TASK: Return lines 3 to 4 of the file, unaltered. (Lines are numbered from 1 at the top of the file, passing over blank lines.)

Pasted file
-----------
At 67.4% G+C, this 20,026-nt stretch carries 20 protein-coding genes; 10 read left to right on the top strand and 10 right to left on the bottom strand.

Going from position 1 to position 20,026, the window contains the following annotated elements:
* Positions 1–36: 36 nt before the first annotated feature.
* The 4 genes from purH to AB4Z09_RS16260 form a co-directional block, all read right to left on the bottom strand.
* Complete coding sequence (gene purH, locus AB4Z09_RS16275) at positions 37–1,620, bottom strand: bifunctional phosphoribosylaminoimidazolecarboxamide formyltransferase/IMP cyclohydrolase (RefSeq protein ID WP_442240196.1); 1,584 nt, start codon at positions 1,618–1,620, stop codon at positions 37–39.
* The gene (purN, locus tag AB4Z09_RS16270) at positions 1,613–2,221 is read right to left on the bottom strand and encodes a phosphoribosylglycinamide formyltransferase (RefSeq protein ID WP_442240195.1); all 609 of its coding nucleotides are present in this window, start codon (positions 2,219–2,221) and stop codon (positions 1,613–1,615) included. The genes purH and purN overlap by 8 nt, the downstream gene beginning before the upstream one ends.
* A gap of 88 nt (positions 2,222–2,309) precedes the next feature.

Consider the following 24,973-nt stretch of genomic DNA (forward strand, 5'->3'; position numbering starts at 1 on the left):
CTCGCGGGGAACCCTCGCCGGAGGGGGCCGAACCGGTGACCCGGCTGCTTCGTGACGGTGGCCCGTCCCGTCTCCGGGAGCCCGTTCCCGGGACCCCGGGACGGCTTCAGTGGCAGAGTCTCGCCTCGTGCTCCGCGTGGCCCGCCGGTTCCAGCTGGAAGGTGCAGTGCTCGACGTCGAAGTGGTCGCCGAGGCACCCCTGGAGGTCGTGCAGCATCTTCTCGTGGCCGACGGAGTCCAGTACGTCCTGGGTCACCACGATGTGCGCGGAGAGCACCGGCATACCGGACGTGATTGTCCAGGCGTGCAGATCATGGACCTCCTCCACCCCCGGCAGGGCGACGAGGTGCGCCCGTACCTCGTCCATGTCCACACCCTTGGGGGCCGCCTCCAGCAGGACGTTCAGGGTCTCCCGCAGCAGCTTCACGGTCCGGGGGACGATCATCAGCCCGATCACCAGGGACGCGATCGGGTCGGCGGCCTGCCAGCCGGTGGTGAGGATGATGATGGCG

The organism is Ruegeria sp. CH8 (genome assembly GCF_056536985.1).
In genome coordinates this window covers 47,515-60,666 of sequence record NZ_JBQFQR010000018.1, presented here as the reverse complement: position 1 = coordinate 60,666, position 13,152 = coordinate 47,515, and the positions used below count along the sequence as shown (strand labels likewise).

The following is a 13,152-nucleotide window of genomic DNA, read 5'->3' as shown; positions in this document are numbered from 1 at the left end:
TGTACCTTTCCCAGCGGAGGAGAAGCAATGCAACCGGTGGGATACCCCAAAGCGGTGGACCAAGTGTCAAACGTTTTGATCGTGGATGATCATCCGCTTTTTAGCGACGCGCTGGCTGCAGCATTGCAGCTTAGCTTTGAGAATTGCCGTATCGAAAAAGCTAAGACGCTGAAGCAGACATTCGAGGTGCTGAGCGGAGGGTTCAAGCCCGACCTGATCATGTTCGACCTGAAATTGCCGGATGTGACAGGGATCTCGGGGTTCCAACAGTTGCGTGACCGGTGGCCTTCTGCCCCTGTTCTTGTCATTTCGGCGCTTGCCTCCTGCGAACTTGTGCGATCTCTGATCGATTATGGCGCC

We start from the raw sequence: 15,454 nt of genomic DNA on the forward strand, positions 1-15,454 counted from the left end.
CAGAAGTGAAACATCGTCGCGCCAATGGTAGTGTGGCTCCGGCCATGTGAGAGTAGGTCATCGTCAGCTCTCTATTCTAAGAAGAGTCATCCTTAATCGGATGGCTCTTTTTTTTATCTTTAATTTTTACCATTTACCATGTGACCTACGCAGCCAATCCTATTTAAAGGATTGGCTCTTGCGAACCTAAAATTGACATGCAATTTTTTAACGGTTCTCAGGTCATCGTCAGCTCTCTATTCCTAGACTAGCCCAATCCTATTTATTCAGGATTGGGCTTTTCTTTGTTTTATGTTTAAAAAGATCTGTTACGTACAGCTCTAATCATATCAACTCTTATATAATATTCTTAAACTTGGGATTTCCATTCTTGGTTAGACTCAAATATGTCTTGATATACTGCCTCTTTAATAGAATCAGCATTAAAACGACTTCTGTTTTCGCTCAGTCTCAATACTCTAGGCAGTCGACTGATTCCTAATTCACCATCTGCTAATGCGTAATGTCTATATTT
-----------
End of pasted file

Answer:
* Positions 1–36: 36 nt before the first annotated feature.
* The 4 genes from purH to AB4Z09_RS16260 form a co-directional block, all read right to left on the bottom strand.